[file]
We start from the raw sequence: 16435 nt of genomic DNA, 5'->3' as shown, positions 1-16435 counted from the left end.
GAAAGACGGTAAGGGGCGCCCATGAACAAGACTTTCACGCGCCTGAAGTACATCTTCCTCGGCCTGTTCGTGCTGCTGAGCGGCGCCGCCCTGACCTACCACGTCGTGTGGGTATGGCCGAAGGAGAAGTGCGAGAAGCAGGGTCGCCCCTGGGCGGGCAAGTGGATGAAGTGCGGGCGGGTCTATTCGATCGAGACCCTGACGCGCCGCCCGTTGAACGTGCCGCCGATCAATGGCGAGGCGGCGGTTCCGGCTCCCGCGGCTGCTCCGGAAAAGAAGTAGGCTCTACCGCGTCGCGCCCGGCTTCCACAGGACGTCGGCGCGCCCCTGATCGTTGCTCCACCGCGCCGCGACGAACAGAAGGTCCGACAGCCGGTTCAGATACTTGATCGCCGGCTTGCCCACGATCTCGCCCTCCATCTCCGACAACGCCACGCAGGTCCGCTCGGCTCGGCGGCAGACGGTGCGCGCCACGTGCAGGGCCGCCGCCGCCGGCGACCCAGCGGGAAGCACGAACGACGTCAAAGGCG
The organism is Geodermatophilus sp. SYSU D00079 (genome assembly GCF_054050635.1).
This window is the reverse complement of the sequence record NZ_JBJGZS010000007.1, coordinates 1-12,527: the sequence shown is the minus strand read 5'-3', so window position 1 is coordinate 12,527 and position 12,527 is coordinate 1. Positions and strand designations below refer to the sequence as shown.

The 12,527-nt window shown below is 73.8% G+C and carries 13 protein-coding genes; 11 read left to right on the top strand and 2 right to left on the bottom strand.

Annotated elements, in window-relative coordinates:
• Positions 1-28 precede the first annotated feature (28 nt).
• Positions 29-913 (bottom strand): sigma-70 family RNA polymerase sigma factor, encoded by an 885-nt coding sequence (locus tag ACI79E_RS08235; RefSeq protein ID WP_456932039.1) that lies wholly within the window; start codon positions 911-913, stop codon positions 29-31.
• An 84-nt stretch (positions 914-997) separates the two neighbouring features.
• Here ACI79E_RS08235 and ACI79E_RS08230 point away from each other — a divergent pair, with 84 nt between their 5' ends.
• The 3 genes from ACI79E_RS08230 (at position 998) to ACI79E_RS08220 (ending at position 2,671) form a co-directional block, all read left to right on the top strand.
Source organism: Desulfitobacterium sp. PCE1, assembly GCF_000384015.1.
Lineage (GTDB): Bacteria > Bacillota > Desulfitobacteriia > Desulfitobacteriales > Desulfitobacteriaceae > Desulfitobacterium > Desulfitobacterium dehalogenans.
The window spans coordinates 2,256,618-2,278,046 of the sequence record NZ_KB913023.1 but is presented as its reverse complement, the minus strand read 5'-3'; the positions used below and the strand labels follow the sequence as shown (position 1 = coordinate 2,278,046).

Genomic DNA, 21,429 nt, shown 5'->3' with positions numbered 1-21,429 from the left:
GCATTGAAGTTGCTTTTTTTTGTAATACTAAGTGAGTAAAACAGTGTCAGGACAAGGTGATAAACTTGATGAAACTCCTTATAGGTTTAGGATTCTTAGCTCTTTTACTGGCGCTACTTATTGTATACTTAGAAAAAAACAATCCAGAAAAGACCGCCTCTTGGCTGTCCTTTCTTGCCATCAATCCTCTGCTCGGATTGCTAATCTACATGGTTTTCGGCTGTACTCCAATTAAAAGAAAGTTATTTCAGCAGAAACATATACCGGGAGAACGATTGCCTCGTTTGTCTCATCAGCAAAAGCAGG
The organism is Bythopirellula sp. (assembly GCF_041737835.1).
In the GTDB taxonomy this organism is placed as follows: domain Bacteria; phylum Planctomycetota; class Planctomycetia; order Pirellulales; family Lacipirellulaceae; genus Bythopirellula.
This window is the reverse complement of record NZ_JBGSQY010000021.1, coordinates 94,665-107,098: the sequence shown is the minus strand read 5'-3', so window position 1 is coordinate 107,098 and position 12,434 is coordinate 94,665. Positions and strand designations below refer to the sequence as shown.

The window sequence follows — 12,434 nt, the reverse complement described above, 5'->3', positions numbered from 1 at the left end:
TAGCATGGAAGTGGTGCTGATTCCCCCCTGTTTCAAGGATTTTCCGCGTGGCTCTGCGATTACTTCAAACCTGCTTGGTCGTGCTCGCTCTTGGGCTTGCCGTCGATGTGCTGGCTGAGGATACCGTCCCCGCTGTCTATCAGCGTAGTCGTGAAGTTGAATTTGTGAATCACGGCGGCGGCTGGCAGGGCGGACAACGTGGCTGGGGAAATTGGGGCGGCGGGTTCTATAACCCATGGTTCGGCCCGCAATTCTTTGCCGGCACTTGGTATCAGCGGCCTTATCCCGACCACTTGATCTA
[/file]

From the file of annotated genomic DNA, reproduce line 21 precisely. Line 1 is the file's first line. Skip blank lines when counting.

TAGCATGGAAGTGGTGCTGATTCCCCCCTGTTTCAAGGATTTTCCGCGTGGCTCTGCGATTACTTCAAACCTGCTTGGTCGTGCTCGCTCTTGGGCTTGCCGTCGATGTGCTGGCTGAGGATACCGTCCCCGCTGTCTATCAGCGTAGTCGTGAAGTTGAATTTGTGAATCACGGCGGCGGCTGGCAGGGCGGACAACGTGGCTGGGGAAATTGGGGCGGCGGGTTCTATAACCCATGGTTCGGCCCGCAATTCTTTGCCGGCACTTGGTATCAGCGGCCTTATCCCGACCACTTGATCTA